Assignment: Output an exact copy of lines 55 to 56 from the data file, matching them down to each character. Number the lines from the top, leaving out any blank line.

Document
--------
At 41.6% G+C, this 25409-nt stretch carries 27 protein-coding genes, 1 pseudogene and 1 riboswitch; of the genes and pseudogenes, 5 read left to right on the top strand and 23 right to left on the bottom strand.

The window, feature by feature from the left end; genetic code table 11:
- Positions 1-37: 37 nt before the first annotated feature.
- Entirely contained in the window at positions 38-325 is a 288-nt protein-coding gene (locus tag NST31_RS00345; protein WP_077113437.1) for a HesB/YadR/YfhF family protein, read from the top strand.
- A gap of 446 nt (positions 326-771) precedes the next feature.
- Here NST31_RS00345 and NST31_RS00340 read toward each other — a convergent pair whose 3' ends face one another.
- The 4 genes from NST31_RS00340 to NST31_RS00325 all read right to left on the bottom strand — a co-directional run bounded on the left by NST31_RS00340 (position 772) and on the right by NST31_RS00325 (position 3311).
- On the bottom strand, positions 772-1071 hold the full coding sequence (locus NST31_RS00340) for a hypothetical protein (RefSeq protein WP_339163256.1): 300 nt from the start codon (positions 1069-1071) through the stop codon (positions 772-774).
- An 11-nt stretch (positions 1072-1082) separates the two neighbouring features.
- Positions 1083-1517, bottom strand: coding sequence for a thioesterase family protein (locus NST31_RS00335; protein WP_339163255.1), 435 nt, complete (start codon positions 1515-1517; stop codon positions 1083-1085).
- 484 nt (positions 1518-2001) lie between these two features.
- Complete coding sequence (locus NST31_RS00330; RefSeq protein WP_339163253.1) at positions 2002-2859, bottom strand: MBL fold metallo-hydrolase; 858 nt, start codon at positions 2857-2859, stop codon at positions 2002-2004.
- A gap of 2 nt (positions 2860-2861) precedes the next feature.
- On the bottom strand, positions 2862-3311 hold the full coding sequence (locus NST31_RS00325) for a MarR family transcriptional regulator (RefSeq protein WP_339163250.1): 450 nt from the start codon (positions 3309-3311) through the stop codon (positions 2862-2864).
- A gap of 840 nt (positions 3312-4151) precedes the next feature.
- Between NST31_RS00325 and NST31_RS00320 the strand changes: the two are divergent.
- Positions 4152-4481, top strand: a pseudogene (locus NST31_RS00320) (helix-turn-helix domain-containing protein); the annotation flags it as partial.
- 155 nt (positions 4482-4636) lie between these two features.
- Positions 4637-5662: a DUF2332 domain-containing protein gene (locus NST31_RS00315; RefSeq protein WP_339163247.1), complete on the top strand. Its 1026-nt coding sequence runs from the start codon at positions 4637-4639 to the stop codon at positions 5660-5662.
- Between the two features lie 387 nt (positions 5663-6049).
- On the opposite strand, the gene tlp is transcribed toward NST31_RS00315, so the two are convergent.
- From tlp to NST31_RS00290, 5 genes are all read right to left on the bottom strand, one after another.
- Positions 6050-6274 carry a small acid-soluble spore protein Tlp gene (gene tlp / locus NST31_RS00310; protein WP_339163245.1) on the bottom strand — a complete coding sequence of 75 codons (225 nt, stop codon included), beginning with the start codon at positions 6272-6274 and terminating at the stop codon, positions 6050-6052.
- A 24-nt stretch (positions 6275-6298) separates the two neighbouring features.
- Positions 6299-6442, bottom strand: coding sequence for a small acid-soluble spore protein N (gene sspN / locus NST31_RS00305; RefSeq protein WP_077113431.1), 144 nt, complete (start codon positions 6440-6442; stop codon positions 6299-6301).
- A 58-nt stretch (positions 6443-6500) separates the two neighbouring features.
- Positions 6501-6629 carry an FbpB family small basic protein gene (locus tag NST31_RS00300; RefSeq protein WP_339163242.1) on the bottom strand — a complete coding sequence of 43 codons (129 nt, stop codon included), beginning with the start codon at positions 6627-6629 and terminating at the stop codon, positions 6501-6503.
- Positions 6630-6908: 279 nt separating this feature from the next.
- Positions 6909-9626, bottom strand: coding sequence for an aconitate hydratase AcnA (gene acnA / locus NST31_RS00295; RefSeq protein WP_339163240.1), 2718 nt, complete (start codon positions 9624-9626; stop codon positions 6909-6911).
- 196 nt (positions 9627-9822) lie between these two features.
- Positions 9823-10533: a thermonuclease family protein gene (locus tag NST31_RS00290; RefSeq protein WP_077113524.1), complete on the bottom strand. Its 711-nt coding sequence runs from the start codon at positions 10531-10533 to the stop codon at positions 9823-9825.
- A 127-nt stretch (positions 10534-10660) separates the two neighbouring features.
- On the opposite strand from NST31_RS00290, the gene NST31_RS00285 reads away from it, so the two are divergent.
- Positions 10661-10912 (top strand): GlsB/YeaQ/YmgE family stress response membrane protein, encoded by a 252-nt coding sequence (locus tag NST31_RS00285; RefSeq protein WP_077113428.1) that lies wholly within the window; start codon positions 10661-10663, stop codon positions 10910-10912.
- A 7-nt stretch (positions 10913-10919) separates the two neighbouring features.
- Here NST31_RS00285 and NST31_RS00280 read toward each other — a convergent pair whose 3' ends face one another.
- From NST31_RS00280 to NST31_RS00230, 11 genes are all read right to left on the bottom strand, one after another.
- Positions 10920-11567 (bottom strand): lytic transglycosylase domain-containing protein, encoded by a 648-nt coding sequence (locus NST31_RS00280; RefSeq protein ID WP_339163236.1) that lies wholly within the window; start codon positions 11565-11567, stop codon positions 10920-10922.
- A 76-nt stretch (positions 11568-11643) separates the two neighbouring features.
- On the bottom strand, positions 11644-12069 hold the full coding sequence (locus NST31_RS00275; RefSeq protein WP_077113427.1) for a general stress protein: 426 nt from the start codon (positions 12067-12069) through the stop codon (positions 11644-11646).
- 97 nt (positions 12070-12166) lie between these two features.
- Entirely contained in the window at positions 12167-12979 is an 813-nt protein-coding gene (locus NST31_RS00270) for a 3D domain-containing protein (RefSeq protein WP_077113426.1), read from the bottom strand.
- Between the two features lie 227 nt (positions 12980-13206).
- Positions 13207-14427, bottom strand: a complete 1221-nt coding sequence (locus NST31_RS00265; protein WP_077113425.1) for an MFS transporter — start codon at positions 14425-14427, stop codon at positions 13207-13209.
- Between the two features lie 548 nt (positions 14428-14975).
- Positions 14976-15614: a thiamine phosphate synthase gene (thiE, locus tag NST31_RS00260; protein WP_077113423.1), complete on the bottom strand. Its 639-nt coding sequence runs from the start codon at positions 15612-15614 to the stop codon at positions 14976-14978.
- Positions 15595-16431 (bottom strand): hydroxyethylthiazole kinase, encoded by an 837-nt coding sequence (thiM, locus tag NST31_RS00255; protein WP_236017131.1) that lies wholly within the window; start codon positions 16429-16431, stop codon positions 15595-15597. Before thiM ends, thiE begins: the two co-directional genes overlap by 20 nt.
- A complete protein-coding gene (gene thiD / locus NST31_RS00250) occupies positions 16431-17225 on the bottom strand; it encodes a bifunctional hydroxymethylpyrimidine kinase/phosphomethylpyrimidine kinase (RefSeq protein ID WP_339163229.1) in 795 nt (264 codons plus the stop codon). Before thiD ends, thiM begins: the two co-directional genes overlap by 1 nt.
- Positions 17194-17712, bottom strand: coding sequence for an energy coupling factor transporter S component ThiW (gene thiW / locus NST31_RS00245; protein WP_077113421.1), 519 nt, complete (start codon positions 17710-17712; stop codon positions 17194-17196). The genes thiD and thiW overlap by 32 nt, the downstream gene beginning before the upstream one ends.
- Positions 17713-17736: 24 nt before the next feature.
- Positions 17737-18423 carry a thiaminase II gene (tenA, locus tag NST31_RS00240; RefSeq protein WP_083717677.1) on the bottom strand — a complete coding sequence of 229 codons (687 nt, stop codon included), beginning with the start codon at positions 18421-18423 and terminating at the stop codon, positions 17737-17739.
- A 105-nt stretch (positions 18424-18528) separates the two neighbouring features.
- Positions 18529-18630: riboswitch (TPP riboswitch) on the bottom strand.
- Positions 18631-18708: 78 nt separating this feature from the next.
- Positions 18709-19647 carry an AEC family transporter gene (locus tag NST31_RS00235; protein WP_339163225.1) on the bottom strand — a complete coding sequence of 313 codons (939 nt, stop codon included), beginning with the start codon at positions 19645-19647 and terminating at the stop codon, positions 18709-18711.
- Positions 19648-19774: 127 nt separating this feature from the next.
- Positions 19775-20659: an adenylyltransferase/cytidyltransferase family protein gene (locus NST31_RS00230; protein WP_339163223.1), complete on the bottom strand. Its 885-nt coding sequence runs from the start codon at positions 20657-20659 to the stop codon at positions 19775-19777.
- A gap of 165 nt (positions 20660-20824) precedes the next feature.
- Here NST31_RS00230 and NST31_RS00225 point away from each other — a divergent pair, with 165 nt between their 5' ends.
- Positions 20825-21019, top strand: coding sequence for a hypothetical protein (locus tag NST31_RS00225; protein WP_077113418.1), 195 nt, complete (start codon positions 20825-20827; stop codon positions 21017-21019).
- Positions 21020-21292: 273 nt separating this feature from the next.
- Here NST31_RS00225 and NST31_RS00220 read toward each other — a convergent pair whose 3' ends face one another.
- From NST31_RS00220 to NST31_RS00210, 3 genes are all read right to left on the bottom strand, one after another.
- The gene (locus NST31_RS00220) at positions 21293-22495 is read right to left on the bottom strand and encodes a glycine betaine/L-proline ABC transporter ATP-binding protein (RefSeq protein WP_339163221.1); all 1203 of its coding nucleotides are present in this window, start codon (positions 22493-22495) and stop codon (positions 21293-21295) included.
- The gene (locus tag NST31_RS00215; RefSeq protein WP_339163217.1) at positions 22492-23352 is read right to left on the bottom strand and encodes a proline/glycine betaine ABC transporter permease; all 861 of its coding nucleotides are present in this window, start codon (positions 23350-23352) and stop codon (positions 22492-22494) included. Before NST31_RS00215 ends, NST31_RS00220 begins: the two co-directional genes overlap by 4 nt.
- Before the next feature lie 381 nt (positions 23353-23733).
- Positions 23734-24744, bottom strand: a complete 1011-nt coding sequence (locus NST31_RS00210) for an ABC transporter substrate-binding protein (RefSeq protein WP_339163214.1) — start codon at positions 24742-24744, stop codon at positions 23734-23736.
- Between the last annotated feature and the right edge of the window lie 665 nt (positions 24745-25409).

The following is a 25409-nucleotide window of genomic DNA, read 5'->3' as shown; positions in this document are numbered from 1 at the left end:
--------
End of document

- Positions 18709-19647 carry an AEC family transporter gene (locus tag NST31_RS00235; protein WP_339163225.1) on the bottom strand — a complete coding sequence of 313 codons (939 nt, stop codon included), beginning with the start codon at positions 19645-19647 and terminating at the stop codon, positions 18709-18711.
- Positions 19648-19774: 127 nt separating this feature from the next.